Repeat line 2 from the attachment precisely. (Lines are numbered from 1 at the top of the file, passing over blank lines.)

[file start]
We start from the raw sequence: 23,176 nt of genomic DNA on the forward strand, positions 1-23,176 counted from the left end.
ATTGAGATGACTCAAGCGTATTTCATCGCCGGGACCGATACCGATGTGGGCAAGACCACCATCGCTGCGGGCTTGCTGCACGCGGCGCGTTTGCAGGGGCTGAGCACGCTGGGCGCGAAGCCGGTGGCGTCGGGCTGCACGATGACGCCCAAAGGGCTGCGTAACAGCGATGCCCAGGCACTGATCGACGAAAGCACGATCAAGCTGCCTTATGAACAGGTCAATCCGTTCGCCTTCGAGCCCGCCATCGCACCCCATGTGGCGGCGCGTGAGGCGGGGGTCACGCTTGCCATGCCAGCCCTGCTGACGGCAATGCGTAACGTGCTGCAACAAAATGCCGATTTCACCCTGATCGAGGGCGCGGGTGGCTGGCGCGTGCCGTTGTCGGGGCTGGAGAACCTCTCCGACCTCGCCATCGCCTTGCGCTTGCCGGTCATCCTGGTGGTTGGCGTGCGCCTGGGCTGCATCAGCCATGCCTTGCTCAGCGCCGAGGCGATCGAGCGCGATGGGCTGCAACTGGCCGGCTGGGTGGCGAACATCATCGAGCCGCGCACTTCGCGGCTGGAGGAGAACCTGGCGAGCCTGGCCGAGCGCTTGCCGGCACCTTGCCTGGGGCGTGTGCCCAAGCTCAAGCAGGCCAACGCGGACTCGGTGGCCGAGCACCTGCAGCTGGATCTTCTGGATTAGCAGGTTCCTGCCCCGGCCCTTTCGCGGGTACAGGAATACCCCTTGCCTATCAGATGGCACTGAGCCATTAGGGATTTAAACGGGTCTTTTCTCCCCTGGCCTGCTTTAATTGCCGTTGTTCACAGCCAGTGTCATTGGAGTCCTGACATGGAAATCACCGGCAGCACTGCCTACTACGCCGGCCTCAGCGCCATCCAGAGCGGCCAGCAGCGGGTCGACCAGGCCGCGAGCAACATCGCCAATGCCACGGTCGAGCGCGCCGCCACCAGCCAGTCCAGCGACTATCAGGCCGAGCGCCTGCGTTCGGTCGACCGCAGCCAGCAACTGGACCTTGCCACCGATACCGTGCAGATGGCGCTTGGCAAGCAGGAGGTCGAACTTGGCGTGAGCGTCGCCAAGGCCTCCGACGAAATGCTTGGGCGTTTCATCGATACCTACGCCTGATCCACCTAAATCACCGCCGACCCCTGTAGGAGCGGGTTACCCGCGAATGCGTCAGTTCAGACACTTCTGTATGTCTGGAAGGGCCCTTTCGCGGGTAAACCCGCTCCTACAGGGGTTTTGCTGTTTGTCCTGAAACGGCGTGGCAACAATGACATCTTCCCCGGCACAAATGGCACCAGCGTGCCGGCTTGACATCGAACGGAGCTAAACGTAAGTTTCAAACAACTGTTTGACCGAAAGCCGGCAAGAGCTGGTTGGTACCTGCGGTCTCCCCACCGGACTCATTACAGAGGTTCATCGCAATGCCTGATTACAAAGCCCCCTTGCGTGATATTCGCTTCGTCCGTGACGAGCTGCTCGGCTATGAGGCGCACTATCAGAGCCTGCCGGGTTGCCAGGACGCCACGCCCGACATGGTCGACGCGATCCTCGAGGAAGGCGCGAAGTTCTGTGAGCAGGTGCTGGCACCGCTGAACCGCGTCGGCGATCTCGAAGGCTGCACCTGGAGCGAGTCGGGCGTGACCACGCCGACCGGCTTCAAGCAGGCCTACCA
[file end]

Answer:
ATTGAGATGACTCAAGCGTATTTCATCGCCGGGACCGATACCGATGTGGGCAAGACCACCATCGCTGCGGGCTTGCTGCACGCGGCGCGTTTGCAGGGGCTGAGCACGCTGGGCGCGAAGCCGGTGGCGTCGGGCTGCACGATGACGCCCAAAGGGCTGCGTAACAGCGATGCCCAGGCACTGATCGACGAAAGCACGATCAAGCTGCCTTATGAACAGGTCAATCCGTTCGCCTTCGAGCCCGCCATCGCACCCCATGTGGCGGCGCGTGAGGCGGGGGTCACGCTTGCCATGCCAGCCCTGCTGACGGCAATGCGTAACGTGCTGCAACAAAATGCCGATTTCACCCTGATCGAGGGCGCGGGTGGCTGGCGCGTGCCGTTGTCGGGGCTGGAGAACCTCTCCGACCTCGCCATCGCCTTGCGCTTGCCGGTCATCCTGGTGGTTGGCGTGCGCCTGGGCTGCATCAGCCATGCCTTGCTCAGCGCCGAGGCGATCGAGCGCGATGGGCTGCAACTGGCCGGCTGGGTGGCGAACATCATCGAGCCGCGCACTTCGCGGCTGGAGGAGAACCTGGCGAGCCTGGCCGAGCGCTTGCCGGCACCTTGCCTGGGGCGTGTGCCCAAGCTCAAGCAGGCCAACGCGGACTCGGTGGCCGAGCACCTGCAGCTGGATCTTCTGGATTAGCAGGTTCCTGCCCCGGCCCTTTCGCGGGTACAGGAATACCCCTTGCCTATCAGATGGCACTGAGCCATTAGGGATTTAAACGGGTCTTTTCTCCCCTGGCCTGCTTTAATTGCCGTTGTTCACAGCCAGTGTCATTGGAGTCCTGACATGGAAATCACCGGCAGCACTGCCTACTACGCCGGCCTCAGCGCCATCCAGAGCGGCCAGCAGCGGGTCGACCAGGCCGCGAGCAACATCGCCAATGCCACGGTCGAGCGCGCCGCCACCAGCCAGTCCAGCGACTATCAGGCCGAGCGCCTGCGTTCGGTCGACCGCAGCCAGCAACTGGACCTTGCCACCGATACCGTGCAGATGGCGCTTGGCAAGCAGGAGGTCGAACTTGGCGTGAGCGTCGCCAAGGCCTCCGACGAAATGCTTGGGCGTTTCATCGATACCTACGCCTGATCCACCTAAATCACCGCCGACCCCTGTAGGAGCGGGTTACCCGCGAATGCGTCAGTTCAGACACTTCTGTATGTCTGGAAGGGCCCTTTCGCGGGTAAACCCGCTCCTACAGGGGTTTTGCTGTTTGTCCTGAAACGGCGTGGCAACAATGACATCTTCCCCGGCACAAATGGCACCAGCGTGCCGGCTTGACATCGAACGGAGCTAAACGTAAGTTTCAAACAACTGTTTGACCGAAAGCCGGCAAGAGCTGGTTGGTACCTGCGGTCTCCCCACCGGACTCATTACAGAGGTTCATCGCAATGCCTGATTACAAAGCCCCCTTGCGTGATATTCGCTTCGTCCGTGACGAGCTGCTCGGCTATGAGGCGCACTATCAGAGCCTGCCGGGTTGCCAGGACGCCACGCCCGACATGGTCGACGCGATCCTCGAGGAAGGCGCGAAGTTCTGTGAGCAGGTGCTGGCACCGCTGAACCGCGTCGGCGATCTCGAAGGCTGCACCTGGAGCGAGTCGGGCGTGACCACGCCGACCGGCTTCAAGCAGGCCTACCA